This math problem is a limerick when said out loud. (Don’t worry, here’s the translation.)

July 23, 2014 | 5 comments

Here’s a little something for the nerds (of both the mathematical and literary variety)…

In 1948, wordplay master and recreational mathematician Leigh Mercer published this equation in Notes and Queries…

Math Limerick

Read in the right way, it follows almost all the rules of a limerick — an AABBA rhyme scheme with the third and fourth lines shorter than the others. I say almost all the rules, because the foremost limerick scholar maintained that the true limerick is always obscene, which this one is not. Sorry.

So, can you read it?

If not, here’s the written translation…

A dozen, a gross, and a score
Plus three times the square root of four
Divided by seven
Plus five times eleven
Is nine squared and not a bit more.

If Latinos said things to white people that white people say to them

July 17, 2014 | 4 comments

A few Latinos try out some of the comments and questions they get from white people…

(Some NSFW language…)

Amusing guide shows Americans and Brits the different words they each use for the same things [7 pics]

July 2, 2014 | 29 comments

While the English language is spoken by people around the world, they don’t all use the same words for everything. To help address this confusion, illustrator Samantha Sanders created guide to help Americans and Britons understand what the other is referring to…

Brits Americans English 1b

The guide is written from an American perspective, but it could just as easily be used by someone from the UK to understand the American versions of their words.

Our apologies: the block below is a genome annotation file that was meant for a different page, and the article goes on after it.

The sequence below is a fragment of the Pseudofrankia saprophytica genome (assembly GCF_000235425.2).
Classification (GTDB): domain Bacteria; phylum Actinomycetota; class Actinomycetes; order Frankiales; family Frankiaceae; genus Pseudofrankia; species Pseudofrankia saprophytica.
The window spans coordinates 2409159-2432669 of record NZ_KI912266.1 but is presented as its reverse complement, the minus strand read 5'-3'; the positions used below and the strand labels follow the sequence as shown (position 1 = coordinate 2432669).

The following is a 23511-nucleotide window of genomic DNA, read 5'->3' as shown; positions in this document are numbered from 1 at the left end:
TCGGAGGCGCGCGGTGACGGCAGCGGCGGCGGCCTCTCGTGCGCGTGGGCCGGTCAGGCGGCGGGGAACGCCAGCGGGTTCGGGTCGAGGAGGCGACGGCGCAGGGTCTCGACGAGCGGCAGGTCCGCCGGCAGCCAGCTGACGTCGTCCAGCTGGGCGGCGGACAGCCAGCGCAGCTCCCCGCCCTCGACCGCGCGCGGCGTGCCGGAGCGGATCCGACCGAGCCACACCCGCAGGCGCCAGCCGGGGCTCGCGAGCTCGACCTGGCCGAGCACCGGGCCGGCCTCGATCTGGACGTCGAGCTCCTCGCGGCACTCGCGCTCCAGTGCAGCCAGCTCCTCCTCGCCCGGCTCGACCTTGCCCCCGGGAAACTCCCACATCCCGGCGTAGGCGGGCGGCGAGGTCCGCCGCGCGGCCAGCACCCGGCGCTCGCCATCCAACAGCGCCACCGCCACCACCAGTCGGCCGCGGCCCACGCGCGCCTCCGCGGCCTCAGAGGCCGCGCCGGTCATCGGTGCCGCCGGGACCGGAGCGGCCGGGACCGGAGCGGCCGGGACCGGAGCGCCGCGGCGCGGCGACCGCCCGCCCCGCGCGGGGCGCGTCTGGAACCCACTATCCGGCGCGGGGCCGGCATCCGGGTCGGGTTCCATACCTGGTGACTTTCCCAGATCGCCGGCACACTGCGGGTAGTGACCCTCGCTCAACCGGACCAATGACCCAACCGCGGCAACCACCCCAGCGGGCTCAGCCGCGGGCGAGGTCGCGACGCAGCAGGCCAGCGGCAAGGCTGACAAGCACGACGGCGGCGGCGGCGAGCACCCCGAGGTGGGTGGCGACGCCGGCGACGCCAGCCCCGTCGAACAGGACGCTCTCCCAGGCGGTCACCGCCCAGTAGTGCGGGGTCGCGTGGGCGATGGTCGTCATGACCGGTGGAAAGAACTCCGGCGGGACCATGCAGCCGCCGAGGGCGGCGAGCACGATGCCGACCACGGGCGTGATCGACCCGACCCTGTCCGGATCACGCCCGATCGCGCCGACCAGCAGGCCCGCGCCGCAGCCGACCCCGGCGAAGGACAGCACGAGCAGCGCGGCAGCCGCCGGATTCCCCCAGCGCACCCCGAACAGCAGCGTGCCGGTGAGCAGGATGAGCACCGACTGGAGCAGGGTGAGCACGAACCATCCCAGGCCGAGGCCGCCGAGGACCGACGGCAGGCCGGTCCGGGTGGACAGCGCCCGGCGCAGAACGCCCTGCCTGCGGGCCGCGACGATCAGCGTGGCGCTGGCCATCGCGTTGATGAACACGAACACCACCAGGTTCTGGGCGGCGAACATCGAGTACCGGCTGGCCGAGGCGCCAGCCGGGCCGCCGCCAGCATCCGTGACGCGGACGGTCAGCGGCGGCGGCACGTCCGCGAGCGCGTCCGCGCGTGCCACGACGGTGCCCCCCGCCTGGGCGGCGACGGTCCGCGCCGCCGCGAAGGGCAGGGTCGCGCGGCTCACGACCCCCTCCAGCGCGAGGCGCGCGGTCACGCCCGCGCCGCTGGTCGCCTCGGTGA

British English is on the left and American English is on the right. Your opinions on which options are better go in the comments below…

(A few words in the “slang” and “insults” categories are PG-13…)

Brits Americans English 2b

Brits Americans English 3

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Things take a sharp, dark turn when a Japanese English student imagines being shipwrecked

June 27, 2014 | 3 comments

Redditor Robimus is an English teacher in Japan. Recently he asked his junior high students to use their burgeoning language skills to describe what they’d do if they were shipwrecked and stranded on an island.

After a few sentences that were more along the lines of the examples in his textbook, one student decided to bring his mini-essay to a close with a healthy dose of reality…

Japanese Student Imagines Being Shipwrecked

Comedian mimics 17 accents from the British Isles using celebrities from each region as examples

June 19, 2014 | 1 comment

Siobhan Thompson normally spends her time making people laugh, but the comedian also has a knack for imitating accents from around the UK and Ireland. The BBC’s Anglophenia enlisted Thompson to do a tour of accents from around the British Isles, resulting in an explanation and demonstration of 17 English accents that’s both informative and funny…

Related… A tour of accents across the British Isles performed in a single, unedited take

How a deaf and blind Brazilian soccer fan watches the World Cup games

June 18, 2014 | 1 comment

Carlos really wanted to experience the world cup and cheer for his team — Brazil — but he didn’t know how he could since he’s deaf and blind. In a wonderful coincidence, before Brazil’s last game, Carlos’s friend Helio who is also a sign language interpreter thought of some ways to adapt the televised soccer experience for Carlos.

Of course, Carlos was thrilled.

So throughout the game, Carlos held Helio’s hands and traced the ball’s action on a model field on their laps, while another friend signaled fouls, ball possession, players’ numbers and more on his back…

(The video demonstrating the whole process is fascinating but a bit long. If you just want to see a couple goals, jump ahead to 9:50.)